Descartes’ then goes on to argue that the nature of the mind is completely different from that of the body, and it is possible for one to exist without the other (Esser, 2013). He believed that if it was possible to imagine that these two substances can exist apart then God must surely be able to bring it about. Furthermore, if God is able to bring this about then this proves that they both are indeed distinct from each other, which then leads to the conclusion that they both have unique properties that cannot be shared with the other (Esser, 2013). Many problems arose from Descartes’ dualism and critic’s questioned this approach. He then questions the separation of his idea later on in the Mediations, and goes on to say that the mind and body are connected somehow, but ultimately he claims that the connection is mysterious. St. Thomas Aquinas reintroduced a sense of dualism in which the body and soul are separate entities, but he believed the soul to be immortal. Aquinas believed that the soul is something capable of living on its own. He argued that although the soul is capable of this, that capacity to exist on its own is not distinctive of a substance (Look, 2013).
Just like if an arm or leg were to be detached from the human body, it is still subsistent. This does not mean that it will work like an attached bodily organ normally would, but it still does not cease to exist from which it was formerly a part of. He then went on to say that the soul is the form of the body; it is how the body lives. This confused some and led people to believe his arguments were controversial. Aquinas then answered to this tension by saying that the soul has its own act of existence that communicates to the body, but that, without the body, it is not a complete substance (Magee, 2013). Without the body our soul is not able to exercise any of its natural activities. The rational soul can exist without the body, but it is not capable of doing anything. The separated soul can only exist but needs one of God’s supernatural gifts. Although some of Aquinas arguments have confused some, his teachings became the official philosophy of the Roman Catholic Church.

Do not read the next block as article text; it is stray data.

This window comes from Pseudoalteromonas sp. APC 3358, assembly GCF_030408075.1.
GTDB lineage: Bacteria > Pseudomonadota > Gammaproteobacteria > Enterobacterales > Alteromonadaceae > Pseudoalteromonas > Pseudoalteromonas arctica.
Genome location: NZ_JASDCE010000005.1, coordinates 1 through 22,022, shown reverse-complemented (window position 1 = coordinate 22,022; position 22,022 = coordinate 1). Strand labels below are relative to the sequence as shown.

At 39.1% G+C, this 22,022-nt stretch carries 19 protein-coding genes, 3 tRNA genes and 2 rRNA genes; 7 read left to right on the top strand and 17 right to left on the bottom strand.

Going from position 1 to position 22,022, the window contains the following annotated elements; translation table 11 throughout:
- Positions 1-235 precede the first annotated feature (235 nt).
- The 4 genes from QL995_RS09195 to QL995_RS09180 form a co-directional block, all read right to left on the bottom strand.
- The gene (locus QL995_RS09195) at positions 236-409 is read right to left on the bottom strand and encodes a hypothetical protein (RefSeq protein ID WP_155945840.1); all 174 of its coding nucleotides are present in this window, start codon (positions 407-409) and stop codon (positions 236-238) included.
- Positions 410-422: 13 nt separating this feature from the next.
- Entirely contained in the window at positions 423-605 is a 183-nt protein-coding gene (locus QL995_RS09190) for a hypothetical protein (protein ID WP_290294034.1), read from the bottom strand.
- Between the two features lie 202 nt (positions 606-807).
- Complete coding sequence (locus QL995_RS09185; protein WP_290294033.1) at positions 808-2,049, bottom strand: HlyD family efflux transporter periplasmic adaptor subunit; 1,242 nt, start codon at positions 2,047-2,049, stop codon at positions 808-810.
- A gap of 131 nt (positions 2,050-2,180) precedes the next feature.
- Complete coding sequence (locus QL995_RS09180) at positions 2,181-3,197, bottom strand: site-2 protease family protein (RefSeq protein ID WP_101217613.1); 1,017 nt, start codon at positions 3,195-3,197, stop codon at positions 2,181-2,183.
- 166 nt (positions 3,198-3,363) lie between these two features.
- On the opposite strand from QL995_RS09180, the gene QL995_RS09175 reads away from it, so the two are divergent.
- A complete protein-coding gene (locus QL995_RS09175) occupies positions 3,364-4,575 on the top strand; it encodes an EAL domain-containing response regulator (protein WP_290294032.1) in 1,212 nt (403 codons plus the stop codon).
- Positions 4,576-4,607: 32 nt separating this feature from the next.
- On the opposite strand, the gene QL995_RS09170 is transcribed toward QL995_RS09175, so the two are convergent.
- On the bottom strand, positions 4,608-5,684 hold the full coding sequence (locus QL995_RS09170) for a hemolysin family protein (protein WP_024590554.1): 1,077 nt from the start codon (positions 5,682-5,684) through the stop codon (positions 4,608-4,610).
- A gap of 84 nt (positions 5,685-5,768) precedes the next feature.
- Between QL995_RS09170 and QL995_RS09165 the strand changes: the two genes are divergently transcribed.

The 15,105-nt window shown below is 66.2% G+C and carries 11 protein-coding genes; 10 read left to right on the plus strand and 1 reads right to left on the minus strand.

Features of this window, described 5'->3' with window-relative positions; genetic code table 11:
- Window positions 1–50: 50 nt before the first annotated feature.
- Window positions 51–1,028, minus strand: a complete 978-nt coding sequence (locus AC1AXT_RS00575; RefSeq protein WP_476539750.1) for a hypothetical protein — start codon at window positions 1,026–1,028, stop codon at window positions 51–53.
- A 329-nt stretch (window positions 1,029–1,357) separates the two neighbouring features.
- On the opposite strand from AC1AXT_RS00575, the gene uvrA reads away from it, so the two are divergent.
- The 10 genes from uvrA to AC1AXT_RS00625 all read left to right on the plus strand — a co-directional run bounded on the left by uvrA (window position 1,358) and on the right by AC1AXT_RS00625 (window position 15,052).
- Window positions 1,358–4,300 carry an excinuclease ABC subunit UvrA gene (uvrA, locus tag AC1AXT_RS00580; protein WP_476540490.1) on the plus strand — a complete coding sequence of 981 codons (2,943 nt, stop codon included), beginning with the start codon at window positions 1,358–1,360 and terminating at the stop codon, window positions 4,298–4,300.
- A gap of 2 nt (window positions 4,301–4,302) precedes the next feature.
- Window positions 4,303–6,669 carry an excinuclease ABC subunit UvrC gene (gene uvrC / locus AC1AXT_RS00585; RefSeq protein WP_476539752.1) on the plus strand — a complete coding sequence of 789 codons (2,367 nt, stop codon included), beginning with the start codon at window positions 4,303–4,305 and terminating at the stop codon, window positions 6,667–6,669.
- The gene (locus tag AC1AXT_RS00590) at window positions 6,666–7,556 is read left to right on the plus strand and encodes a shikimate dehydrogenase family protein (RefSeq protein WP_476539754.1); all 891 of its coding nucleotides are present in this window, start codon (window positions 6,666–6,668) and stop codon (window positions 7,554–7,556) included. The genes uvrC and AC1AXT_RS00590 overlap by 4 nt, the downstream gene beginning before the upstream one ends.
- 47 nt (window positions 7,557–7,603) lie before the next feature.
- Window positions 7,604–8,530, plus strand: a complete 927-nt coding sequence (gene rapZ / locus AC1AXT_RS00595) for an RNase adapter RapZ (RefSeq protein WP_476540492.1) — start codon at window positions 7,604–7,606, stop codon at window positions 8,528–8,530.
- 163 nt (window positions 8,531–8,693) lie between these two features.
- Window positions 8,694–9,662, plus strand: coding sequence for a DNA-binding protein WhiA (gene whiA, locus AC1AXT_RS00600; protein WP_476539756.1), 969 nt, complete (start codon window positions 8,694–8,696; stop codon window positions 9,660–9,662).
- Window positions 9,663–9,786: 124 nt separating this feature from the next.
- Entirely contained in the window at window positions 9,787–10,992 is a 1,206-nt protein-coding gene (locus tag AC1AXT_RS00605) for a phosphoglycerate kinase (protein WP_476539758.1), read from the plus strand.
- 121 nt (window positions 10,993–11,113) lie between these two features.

Leibniz’s philosophy on the mind-body problem proposed that the there is no mind-body interaction, but only a non-casual relationship of harmony, parallelism, or correspondence between the two (Kulstad, 1997). Leibniz believes that the mind and body do not have a casual interaction because that would mean that there is a transmission of properties from one to the other and properties cannot be detached from one substance and passed on to the other. Leibniz still did not fully agree with Descartes concept of dualism; he insisted that the mind and body are ultimately composed of the same simple substance. This simple substance was called a Monad. Monads have no extension, so there is no extended substance. God is the only Monad that can live without a body; he is capable of thinking of the universe in terms of monads.
Humans can only think of the universe in terms of complex substances or bodies. This is what leads Leibniz to believe that only we can have the problem of the mind/body interaction and this is a result of a human’s limited knowledge. He then advanced the theory of “Pre-Existing harmonization”, which claims that there is no interaction at all between the substances (Look, 2012). The soul follows the laws of final cause, and the body follows the laws of efficient cause, but they do so in perfect harmony created by God. God has set up the mind and the body so that there is a correspondence between their states.
Spinoza’s philosophy on the mind-body problem also goes against that of Descartes claim on the two being composed of two different substances. Spinoza argues that we are not substances, for only God or nature is truly substantial. He believes that the mind and body ‘run’ in parallel. Although there can be no casual interaction between the two, the order and connection of their subjective elements are perfectly correlated. The body is very complex and can be affected in many different ways. The mind works the same except with different ideas. Spinoza argues that our ideas are caused by impressions external bodies leave on our own body. Ultimately, the mind and body are united; Spinoza concludes that the ideas in our heads are always connected to the status of our bodies.
The history of the mind-body problem has had a huge influence on the emergence of academic psychology. The philosophical writings addressing this problem has shaped and set a foundation for modern psychologists today. Although each philosopher shared different views in one way or another, they all provided strong arguments on their beliefs. Today, the mind-body problem raises many questions, and with no absolute solution, it still remains a mystery.